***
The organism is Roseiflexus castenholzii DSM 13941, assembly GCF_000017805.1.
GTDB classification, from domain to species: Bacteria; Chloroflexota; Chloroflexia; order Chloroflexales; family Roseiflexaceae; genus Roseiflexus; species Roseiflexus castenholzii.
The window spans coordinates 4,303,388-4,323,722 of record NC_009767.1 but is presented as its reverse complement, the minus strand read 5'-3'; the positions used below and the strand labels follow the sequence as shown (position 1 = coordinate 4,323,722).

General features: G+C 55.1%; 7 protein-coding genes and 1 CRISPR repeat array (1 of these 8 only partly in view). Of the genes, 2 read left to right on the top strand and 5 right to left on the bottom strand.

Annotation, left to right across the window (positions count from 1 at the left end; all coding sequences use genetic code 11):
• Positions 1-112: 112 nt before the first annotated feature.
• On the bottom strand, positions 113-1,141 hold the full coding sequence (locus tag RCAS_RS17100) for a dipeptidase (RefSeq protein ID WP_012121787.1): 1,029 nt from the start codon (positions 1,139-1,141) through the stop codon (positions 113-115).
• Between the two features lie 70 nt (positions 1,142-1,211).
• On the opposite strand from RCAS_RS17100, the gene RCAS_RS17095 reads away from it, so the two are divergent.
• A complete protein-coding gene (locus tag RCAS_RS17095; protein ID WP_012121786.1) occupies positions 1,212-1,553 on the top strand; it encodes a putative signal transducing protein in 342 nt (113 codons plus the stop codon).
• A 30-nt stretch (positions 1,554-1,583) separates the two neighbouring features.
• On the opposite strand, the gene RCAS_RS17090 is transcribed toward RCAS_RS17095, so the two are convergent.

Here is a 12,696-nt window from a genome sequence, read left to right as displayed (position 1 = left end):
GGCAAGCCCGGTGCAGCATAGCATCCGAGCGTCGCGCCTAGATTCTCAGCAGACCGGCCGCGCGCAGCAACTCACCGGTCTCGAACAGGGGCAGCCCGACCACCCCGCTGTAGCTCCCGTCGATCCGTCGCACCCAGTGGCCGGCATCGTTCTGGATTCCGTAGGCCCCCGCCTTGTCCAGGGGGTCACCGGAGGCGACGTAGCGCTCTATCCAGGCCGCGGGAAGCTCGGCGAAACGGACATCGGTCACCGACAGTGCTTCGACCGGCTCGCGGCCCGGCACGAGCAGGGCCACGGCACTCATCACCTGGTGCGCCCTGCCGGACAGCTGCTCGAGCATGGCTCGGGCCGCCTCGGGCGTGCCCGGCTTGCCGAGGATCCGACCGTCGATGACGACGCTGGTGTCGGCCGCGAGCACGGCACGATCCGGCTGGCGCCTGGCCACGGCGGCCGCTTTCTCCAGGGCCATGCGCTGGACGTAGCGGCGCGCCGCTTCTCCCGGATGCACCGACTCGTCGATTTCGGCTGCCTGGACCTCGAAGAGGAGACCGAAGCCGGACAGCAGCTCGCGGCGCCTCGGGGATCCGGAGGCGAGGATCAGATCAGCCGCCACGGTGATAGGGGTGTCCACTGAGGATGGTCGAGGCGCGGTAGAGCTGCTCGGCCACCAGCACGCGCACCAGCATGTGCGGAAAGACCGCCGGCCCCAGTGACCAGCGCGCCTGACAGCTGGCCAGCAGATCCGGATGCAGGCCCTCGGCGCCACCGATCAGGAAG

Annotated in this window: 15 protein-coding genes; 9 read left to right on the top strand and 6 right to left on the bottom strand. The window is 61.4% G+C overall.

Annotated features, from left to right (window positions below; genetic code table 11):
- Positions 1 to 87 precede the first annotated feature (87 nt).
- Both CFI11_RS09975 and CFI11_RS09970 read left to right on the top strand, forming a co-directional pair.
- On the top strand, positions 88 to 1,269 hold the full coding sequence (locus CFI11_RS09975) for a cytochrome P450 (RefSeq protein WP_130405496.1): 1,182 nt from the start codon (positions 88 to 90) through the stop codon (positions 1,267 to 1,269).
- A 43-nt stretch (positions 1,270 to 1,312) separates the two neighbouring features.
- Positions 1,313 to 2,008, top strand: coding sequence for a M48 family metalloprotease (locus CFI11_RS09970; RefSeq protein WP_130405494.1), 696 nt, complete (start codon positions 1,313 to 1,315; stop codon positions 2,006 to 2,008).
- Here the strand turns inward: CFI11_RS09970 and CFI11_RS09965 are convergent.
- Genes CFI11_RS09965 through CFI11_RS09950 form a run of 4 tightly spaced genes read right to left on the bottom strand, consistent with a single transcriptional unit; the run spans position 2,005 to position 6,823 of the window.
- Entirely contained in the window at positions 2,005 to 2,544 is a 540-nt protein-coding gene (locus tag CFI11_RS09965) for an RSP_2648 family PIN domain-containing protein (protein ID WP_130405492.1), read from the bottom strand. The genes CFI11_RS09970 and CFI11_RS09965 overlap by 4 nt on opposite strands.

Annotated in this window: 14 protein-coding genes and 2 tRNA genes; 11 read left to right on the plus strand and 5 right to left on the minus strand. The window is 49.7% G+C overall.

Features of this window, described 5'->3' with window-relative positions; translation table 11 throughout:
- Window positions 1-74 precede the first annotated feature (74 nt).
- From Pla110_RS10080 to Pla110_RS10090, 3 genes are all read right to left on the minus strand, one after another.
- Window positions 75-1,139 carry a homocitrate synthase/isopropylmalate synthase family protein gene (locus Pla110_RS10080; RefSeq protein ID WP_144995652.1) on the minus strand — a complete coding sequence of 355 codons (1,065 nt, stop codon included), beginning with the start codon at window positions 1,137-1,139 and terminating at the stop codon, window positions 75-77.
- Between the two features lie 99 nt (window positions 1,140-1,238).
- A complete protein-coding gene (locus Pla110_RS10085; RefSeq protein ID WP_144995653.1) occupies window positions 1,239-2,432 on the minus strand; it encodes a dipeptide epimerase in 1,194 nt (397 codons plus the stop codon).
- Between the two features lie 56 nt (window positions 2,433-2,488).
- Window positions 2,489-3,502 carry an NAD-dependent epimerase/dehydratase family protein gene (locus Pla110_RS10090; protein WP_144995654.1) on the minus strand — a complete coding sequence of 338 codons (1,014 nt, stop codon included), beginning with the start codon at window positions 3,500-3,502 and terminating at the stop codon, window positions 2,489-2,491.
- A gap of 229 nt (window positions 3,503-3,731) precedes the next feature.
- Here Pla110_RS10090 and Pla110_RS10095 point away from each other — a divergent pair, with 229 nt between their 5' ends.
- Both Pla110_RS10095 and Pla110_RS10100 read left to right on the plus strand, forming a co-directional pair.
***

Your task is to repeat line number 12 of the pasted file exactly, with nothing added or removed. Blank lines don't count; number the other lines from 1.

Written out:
• On the opposite strand, the gene RCAS_RS17090 is transcribed toward RCAS_RS17095, so the two are convergent.